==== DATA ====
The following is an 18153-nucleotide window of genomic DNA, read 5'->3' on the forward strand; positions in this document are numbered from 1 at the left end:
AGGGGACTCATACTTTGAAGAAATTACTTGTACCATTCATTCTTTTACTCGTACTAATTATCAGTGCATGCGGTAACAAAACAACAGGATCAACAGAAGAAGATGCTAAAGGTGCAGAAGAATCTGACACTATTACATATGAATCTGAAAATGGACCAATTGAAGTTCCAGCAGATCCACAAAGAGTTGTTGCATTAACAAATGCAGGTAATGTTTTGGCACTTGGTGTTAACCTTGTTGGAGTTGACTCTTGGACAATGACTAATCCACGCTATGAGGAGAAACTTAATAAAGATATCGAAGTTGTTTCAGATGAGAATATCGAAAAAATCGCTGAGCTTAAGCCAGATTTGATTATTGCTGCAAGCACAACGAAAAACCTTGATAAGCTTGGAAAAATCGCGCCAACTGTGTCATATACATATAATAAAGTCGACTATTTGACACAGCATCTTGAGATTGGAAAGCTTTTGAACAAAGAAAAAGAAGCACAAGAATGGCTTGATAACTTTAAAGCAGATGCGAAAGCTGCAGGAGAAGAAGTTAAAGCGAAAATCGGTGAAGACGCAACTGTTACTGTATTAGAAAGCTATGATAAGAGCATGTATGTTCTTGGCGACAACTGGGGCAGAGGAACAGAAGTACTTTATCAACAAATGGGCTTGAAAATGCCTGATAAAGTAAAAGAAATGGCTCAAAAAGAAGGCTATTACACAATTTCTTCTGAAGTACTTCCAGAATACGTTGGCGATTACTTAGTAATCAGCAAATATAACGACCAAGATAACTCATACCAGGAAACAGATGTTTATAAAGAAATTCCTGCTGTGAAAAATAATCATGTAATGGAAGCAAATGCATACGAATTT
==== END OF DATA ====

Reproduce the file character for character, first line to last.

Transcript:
The following is an 18153-nucleotide window of genomic DNA, read 5'->3' on the forward strand; positions in this document are numbered from 1 at the left end:
AGGGGACTCATACTTTGAAGAAATTACTTGTACCATTCATTCTTTTACTCGTACTAATTATCAGTGCATGCGGTAACAAAACAACAGGATCAACAGAAGAAGATGCTAAAGGTGCAGAAGAATCTGACACTATTACATATGAATCTGAAAATGGACCAATTGAAGTTCCAGCAGATCCACAAAGAGTTGTTGCATTAACAAATGCAGGTAATGTTTTGGCACTTGGTGTTAACCTTGTTGGAGTTGACTCTTGGACAATGACTAATCCACGCTATGAGGAGAAACTTAATAAAGATATCGAAGTTGTTTCAGATGAGAATATCGAAAAAATCGCTGAGCTTAAGCCAGATTTGATTATTGCTGCAAGCACAACGAAAAACCTTGATAAGCTTGGAAAAATCGCGCCAACTGTGTCATATACATATAATAAAGTCGACTATTTGACACAGCATCTTGAGATTGGAAAGCTTTTGAACAAAGAAAAAGAAGCACAAGAATGGCTTGATAACTTTAAAGCAGATGCGAAAGCTGCAGGAGAAGAAGTTAAAGCGAAAATCGGTGAAGACGCAACTGTTACTGTATTAGAAAGCTATGATAAGAGCATGTATGTTCTTGGCGACAACTGGGGCAGAGGAACAGAAGTACTTTATCAACAAATGGGCTTGAAAATGCCTGATAAAGTAAAAGAAATGGCTCAAAAAGAAGGCTATTACACAATTTCTTCTGAAGTACTTCCAGAATACGTTGGCGATTACTTAGTAATCAGCAAATATAACGACCAAGATAACTCATACCAGGAAACAGATGTTTATAAAGAAATTCCTGCTGTGAAAAATAATCATGTAATGGAAGCAAATGCATACGAATTT